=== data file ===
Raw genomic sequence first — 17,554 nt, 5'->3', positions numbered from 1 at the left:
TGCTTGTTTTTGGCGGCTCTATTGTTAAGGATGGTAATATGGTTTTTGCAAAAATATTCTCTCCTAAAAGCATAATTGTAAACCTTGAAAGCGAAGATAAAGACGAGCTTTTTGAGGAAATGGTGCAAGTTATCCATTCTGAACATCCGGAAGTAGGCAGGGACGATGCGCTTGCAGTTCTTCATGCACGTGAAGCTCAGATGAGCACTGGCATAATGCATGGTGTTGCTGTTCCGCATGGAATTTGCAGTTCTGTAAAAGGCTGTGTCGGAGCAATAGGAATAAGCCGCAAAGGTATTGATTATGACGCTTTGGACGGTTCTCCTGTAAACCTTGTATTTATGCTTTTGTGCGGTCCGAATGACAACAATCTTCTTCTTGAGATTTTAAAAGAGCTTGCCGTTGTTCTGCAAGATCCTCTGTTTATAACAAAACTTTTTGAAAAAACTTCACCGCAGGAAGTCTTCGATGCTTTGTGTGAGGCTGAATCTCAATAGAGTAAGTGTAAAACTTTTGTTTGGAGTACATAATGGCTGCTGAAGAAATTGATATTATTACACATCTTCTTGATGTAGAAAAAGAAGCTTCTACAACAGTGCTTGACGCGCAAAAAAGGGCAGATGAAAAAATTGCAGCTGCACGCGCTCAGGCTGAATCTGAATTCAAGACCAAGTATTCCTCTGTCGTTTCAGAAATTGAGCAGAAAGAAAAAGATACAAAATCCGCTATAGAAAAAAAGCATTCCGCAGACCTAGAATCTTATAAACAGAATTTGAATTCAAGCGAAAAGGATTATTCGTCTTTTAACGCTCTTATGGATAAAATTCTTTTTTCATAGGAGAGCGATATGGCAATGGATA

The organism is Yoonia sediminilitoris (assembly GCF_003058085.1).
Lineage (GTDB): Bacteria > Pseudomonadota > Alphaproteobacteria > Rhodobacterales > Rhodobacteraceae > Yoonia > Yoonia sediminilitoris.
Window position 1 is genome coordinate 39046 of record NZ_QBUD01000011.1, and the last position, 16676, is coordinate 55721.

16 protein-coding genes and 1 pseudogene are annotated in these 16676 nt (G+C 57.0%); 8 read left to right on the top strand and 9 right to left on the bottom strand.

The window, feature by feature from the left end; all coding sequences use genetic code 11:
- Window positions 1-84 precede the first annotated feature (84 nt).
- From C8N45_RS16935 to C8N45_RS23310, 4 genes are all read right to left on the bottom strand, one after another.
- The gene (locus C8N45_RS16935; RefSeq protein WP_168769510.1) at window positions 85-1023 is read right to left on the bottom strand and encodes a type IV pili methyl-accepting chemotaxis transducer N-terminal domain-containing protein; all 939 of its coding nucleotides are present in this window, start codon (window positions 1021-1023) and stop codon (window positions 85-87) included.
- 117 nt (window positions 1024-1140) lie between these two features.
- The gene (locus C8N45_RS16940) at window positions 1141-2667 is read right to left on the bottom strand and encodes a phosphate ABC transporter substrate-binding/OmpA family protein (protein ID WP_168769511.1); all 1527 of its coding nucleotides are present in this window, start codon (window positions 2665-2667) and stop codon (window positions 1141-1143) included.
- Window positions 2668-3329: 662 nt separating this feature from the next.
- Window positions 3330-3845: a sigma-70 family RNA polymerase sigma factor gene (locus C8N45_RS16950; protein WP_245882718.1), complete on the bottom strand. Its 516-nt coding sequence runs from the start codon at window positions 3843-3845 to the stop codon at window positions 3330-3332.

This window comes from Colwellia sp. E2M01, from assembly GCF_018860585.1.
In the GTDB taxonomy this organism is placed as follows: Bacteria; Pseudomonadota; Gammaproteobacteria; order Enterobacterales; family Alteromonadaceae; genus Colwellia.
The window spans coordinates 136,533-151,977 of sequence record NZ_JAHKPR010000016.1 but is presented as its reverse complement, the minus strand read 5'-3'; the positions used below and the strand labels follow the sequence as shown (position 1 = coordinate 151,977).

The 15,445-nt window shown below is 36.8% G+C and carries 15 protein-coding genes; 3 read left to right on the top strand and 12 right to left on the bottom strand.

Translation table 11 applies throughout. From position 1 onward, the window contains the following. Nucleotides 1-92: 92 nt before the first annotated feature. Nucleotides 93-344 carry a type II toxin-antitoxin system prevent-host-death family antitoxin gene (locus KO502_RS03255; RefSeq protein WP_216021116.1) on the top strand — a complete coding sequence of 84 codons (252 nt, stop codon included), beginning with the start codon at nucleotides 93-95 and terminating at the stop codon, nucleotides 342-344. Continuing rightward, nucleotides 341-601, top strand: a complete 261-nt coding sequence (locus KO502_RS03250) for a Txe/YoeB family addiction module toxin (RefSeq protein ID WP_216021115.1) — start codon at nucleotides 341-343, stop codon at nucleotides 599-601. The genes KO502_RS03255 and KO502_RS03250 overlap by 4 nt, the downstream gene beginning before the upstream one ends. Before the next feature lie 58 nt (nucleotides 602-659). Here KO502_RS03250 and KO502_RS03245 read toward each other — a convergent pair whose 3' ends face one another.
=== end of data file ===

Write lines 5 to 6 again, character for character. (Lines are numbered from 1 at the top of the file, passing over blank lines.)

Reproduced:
Window position 1 is genome coordinate 39046 of record NZ_QBUD01000011.1, and the last position, 16676, is coordinate 55721.

16 protein-coding genes and 1 pseudogene are annotated in these 16676 nt (G+C 57.0%); 8 read left to right on the top strand and 9 right to left on the bottom strand.